Dec 27 2008
It was the television and movie phenomenon that influenced fashion for a generation and had us all rushing out to buy leggings and leg warmers.
Now, more than a quarter of a century after Fame first hit our cinemas and TV screens, it's about to become cool all over again thanks to a new documentary on television.
Justin Lee Collins hosts Bring Back Fame on Channel 4 tonight, where he celebrates the classic story of talented teens learning their steps at the New York High School of Performing Arts and tries to reunite the cast.
The Fame phenomenon started off life as a musical movie in 1980, directed by British mogul Alan Parker - who also made Bugsy Malone and The Commitments - and starred singer Irene Cara, who also sang the title track, which won an Oscar.
The movie was such a hit that a TV series was commissioned, with many of the movie cast taking part.
It went on to enjoy six successful seasons and spawned several singles and albums.
The leg warmer and leggings craze of Eighties fashion can be traced to the show, with the dancing and performing kids all strutting their TV stuff in the scratchy garments.
And even when the show finally passed its sell-by date in 1987, the legend of the programme and movie continued in repeats and, recently, a sell-out musical stage show.
The continuing popularity of the Fame brand has led to a big-budget remake of the movie. It is one of the most eagerly-awaited summer releases of 2009, with Kelsey Grammer starring as a teacher and Debbie Allen returning as the headmistress.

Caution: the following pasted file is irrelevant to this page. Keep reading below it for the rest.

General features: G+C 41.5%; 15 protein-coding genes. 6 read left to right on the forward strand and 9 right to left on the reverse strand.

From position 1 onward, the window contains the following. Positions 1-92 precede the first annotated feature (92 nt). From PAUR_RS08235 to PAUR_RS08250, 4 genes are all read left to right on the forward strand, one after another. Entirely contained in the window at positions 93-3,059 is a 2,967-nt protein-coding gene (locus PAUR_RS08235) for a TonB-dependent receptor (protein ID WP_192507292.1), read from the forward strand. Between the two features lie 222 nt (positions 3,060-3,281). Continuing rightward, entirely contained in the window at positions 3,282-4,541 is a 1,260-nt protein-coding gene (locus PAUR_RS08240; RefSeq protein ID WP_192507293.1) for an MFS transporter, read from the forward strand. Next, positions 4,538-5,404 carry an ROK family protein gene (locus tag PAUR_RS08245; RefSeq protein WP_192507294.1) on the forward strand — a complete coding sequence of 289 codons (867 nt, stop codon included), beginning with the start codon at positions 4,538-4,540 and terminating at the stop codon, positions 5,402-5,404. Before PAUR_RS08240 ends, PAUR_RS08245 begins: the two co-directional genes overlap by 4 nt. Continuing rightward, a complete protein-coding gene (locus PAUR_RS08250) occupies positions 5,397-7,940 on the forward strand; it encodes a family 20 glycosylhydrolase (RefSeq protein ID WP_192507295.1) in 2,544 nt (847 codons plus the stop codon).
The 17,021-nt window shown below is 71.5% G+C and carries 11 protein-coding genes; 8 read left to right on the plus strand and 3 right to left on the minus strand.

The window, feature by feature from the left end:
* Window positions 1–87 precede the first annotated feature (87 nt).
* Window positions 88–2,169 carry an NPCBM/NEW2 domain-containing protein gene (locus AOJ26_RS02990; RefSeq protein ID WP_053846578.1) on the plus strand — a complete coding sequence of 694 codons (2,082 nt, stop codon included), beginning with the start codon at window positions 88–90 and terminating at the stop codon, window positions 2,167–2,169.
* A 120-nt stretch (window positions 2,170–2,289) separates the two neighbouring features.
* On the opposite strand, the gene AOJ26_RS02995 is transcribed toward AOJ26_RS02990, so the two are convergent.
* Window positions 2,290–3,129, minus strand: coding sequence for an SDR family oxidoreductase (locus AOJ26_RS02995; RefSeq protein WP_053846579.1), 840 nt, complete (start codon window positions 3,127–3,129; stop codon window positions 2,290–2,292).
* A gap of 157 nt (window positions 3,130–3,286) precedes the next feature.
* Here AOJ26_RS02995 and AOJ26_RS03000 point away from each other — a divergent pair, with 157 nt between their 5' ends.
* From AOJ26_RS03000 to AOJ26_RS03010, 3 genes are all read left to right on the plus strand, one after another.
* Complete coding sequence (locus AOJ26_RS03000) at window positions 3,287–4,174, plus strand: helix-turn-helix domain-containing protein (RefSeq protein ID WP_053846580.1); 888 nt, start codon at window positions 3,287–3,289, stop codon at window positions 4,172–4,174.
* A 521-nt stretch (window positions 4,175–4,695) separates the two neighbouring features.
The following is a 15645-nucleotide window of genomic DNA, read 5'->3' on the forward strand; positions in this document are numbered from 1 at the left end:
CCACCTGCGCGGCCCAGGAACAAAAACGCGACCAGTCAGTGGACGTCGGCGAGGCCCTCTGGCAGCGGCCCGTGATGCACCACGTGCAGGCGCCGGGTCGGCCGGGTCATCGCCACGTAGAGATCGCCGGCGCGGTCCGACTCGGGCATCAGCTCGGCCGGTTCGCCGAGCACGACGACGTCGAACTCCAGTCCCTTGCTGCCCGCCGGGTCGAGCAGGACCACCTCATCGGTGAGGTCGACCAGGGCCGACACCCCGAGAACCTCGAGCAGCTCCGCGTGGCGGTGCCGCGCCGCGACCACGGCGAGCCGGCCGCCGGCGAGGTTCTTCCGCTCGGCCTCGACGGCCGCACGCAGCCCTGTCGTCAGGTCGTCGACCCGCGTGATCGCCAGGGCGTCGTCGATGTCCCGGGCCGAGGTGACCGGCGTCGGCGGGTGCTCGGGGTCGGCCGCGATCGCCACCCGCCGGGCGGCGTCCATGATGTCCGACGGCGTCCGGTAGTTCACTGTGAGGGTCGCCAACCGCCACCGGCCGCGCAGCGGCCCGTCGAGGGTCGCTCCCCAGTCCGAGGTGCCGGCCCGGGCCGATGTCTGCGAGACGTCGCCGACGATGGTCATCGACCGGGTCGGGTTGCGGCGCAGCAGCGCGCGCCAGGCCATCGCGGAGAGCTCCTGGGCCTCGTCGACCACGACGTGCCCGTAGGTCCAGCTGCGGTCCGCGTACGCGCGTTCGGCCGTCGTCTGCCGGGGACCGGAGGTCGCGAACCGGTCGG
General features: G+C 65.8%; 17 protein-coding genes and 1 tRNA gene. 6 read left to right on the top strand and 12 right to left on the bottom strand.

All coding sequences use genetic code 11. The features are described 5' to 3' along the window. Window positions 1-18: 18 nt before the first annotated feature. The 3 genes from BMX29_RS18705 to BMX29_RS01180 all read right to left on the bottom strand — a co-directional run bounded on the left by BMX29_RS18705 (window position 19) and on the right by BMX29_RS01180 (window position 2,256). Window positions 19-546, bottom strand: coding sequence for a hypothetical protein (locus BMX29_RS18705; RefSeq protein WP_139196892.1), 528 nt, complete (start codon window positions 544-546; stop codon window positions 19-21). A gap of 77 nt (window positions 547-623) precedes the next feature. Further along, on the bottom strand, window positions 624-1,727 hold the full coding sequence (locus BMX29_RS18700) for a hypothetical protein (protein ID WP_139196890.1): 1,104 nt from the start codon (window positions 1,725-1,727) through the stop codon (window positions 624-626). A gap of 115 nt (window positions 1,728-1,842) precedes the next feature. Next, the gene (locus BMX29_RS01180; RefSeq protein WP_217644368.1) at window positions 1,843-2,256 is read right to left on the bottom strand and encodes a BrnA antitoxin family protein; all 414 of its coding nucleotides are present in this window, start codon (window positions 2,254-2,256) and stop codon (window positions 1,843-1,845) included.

But what has happened to the rest of the cast since the Eighties?
The most successful graduate of Fame was Janet Jackson, who appeared briefly in the series from 1984-1985, but she was already famous as part of her musical family.
Most of the lead kids remained in show business at some level, though none of them ever reached the heights of Fame again.
Here are their stories...
The best remembered member of the cast was the streetwise young black kid from Harlem, who was desperate to be a dancer.
He became a household name and the money and fame soon flooded in,and he received 17,000 fan letters a day.
Not bad for a poor kid, who himself was actually kicked out of the real New York Performing Arts School after just one year.
But the scandals soon started to rack up.
Gene's mother, three aunts and three uncles were all jailed for drug dealing in 1983 when the show was at its peak.
He developed a problem with drugs and drank heavily as he tried to cope with the pressures of Fame. At that time he missed 100 rehearsals and the money dried up as his addictions grew worse.
In the years following the show, Gene attempted to clean up his act, and starred in a musical version of the Stephen King book Carrie, but that went on to become one of the biggest Broadway flops of all time and he could never match his early success.
And after years of irregular work and bit parts or cameos, Ray was diagnosed HIV positive, and died of a stroke, aged 41, in 2003.
In the early Eighties, Irene Cara was the voice of movie musicals, and it all started with Fame. The Latin star was the lead lady in Alan Parker's movie version, and also sang the title track, which she went on to perform at the Oscars.